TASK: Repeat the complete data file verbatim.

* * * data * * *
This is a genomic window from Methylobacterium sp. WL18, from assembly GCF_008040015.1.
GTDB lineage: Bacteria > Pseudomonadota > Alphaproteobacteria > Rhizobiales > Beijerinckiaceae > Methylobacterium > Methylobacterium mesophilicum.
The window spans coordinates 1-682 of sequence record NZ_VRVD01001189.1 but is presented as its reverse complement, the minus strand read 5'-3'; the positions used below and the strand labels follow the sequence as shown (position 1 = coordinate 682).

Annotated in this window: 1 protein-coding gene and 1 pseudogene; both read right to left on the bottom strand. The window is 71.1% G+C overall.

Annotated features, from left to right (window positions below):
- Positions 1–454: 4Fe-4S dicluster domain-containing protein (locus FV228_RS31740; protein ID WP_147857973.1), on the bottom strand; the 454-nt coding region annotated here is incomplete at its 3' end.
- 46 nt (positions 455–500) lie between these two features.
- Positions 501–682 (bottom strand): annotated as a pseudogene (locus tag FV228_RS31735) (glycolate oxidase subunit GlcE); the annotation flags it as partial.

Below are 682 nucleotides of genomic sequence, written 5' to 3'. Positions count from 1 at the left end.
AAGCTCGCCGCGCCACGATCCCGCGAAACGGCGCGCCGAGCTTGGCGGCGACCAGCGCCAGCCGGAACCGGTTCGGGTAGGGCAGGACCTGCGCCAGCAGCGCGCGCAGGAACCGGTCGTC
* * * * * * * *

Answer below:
This is a genomic window from Methylobacterium sp. WL18, from assembly GCF_008040015.1.
GTDB lineage: Bacteria > Pseudomonadota > Alphaproteobacteria > Rhizobiales > Beijerinckiaceae > Methylobacterium > Methylobacterium mesophilicum.
The window spans coordinates 1-682 of sequence record NZ_VRVD01001189.1 but is presented as its reverse complement, the minus strand read 5'-3'; the positions used below and the strand labels follow the sequence as shown (position 1 = coordinate 682).

Annotated in this window: 1 protein-coding gene and 1 pseudogene; both read right to left on the bottom strand. The window is 71.1% G+C overall.

Annotated features, from left to right (window positions below):
- Positions 1–454: 4Fe-4S dicluster domain-containing protein (locus FV228_RS31740; protein ID WP_147857973.1), on the bottom strand; the 454-nt coding region annotated here is incomplete at its 3' end.
- 46 nt (positions 455–500) lie between these two features.
- Positions 501–682 (bottom strand): annotated as a pseudogene (locus tag FV228_RS31735) (glycolate oxidase subunit GlcE); the annotation flags it as partial.

Below are 682 nucleotides of genomic sequence, written 5' to 3'. Positions count from 1 at the left end.
AAGCTCGCCGCGCCACGATCCCGCGAAACGGCGCGCCGAGCTTGGCGGCGACCAGCGCCAGCCGGAACCGGTTCGGGTAGGGCAGGACCTGCGCCAGCAGCGCGCGCAGGAACCGGTCGTC